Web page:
Background: Focal electrically administered therapy is a new method of transcranial electrical stimulation capable of focal modulation of cerebral activity. Other than invasive studies in animals and examination of motor output in humans, there are limited possibilities for establishing basic principles about how variation in stimulus parameters impact on patterns of intracortical stimulation. This study used a simpler paradigm and evaluated the effects of different stimulation parameters on subjective perception of the quality and location of scalp pain.
Methods: In 2 studies, 19 subjects were randomly stimulated over the left forehead, varying the anode-cathode arrangement, the intensity of stimulation, the electrode size and placement, and whether the current flow was unidirectional or bidirectional. Subjects rated the location of the sensation and its quality.
Results: The perceived center of stimulation moved toward the cathode, regardless of placement. This shift in subjective sensation was more prominent when the electricity was unidirectional. In addition, more intense stimulation, as well as stimulation with a smaller electrode, caused greater perceived pain. Unidirectional stimulation was rated more painful when traveling from a large anode to a small cathode and less painful when traveling from a small anode to a large cathode. Finally, participants were more likely to perceive the electrical stimulation as moving toward a specific direction when the intensity was high than when it was low.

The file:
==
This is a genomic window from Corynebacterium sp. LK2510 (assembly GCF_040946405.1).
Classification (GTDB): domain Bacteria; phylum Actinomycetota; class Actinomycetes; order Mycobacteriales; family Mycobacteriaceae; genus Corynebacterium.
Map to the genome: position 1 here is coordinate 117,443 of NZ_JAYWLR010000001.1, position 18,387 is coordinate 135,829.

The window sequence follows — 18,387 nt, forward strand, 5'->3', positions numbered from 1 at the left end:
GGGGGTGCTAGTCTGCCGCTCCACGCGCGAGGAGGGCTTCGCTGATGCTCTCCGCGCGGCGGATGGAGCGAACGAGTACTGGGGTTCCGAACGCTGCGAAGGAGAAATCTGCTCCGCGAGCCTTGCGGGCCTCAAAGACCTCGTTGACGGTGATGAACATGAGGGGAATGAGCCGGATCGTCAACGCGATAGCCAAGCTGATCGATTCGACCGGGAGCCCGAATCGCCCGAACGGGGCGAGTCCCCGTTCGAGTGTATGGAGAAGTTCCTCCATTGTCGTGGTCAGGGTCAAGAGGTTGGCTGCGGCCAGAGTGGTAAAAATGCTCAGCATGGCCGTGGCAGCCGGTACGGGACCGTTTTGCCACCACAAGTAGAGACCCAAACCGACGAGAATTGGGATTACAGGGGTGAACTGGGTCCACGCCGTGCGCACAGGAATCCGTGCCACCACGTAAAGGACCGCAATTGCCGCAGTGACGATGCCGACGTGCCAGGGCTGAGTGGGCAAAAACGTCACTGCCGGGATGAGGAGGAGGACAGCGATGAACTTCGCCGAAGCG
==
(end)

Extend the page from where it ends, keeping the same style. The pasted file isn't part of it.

Conclusions: The intensity and location of sensations can be manipulated by varying the intensity, current direction, or geometry of electrodes.
From the *Psychiatry Department, Brain Stimulation Laboratory, Medical University of South Carolina, Charleston, SC; †Departments of Physiology and Neurology, State University of New York, Brooklyn; ‡James Long Company; and §Columbia University, New York, NY.
Received for publication December 19, 2007; accepted April 15, 2008.
Reprints: Jeffrey J. Borckardt, PhD, Medical University of South Carolina, Charleston, SC 29425 (e-mail: firstname.lastname@example.org).
The Brain Stimulation Laboratory is supported in part by the Stanley Foundation, the National Alliance for Research on Schizophrenia and Depression, National Institute of Neurological Disorders and Stroke grant RO1-AG40956, National Institute of Mental Health grant RO1 MH069887, 1K08MH070915-01A1 (Z.N.), and 1K23NS050485-01A2 (J.J.B.).